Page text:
Company Releases Edible Six-Pack Rings That Aim To Feed Turtles Instead of Kill Them


You’ve probably seen quite a few of the heartbreaking pictures of turtles and others creatures caught in plastic six-pack rings.

Even when cut up, these plastic rings can be ingested and become deadly to unsuspecting marine wildlife.

But recently, one company has found an eco-friendly solution that not only biodegrades much quicker than its plastic counterpart, but is also not harmful if ingested.

E6PR is a startup that sought to reduce the amount of plastic going into oceans by coming up with an alternative solution to the problem-causing six-pack rings. The term “E6PR” stands for Eco Six Pack Ring.

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Their aim was to produce a product that can biodegrade as soon as 200 days.

“Besides being 100% biodegradable, compostable, and edible, they have to be strong enough to hold the weight and typical handling of the cans,” Francisco Garcia, the company’s COO, said.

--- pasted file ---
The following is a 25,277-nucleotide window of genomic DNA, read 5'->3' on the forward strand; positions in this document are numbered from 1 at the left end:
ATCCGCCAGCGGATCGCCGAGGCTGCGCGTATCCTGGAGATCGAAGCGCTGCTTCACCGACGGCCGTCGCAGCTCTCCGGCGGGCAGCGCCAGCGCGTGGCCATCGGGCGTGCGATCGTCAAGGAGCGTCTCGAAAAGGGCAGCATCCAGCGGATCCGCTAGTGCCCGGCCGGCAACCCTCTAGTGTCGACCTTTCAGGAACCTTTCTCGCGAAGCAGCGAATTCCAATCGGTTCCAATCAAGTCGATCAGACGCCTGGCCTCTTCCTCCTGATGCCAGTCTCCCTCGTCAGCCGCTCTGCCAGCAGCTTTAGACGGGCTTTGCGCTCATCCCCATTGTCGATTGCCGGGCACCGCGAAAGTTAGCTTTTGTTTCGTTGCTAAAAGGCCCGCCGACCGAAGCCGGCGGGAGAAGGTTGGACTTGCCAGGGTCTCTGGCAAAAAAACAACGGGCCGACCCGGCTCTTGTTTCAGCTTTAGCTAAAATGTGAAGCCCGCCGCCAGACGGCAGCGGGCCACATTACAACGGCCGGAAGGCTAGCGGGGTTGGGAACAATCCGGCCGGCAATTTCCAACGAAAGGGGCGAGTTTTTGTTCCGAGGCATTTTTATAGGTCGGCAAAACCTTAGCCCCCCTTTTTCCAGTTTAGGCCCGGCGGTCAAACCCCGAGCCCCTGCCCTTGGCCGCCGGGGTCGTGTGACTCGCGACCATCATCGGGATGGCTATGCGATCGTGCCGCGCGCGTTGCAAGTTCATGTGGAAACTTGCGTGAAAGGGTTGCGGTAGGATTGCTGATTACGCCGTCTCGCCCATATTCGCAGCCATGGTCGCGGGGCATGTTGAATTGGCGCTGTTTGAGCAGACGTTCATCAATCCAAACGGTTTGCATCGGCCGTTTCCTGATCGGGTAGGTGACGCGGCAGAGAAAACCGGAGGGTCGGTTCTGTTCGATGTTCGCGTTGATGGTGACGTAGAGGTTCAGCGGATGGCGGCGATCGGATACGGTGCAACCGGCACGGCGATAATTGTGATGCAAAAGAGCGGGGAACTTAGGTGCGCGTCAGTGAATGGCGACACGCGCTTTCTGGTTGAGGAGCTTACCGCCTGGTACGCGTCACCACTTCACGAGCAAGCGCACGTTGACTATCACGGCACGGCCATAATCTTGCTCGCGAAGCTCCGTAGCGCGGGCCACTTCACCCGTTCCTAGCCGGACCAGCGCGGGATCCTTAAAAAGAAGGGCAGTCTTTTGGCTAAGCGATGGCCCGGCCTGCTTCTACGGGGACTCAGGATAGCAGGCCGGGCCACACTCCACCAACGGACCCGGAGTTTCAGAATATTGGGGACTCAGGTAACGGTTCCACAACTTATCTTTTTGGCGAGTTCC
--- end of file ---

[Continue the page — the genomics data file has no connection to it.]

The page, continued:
The rings are made up of by-product waste from the beer brewing process, mostly barley and wheat, as well as other materials that will decompose easily, which makes them edible.

This ensures that if a happy little marine animal decides to eat one of their six-pack rings, it won’t turn into a deadly situation.

While their barley and wheat-based product may sound like an tempting snack to pair with your brew, E6PR does not recommend it. “While its materials are non-harmful in case of ingestion, the product is not intended for human or animal consumption,” the website reads.

They say that the packaging may come into contact with materials that may be hazardous during storage and handling. They suggest consulting a physician in case of ingestion.

Still, this E6PR is much safer for marine wildlife than the original plastic rings.

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At the moment, this innovative product is mostly found on the coast of Florida and in Michigan. Breweries like Saltwater Brewery and Final Gravity have used the eco-friendly rings for one or more of their most popular brews.

This company has not only found a way to reuse waste that would otherwise just be thrown away, but they have also found a way to keep marine wildlife just a little bit safer — one six-pack of beer at a time.

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Kayla has been a staff writer for The Western Journal since 2018.
Kayla Kunkel began writing for The Western Journal in 2018.
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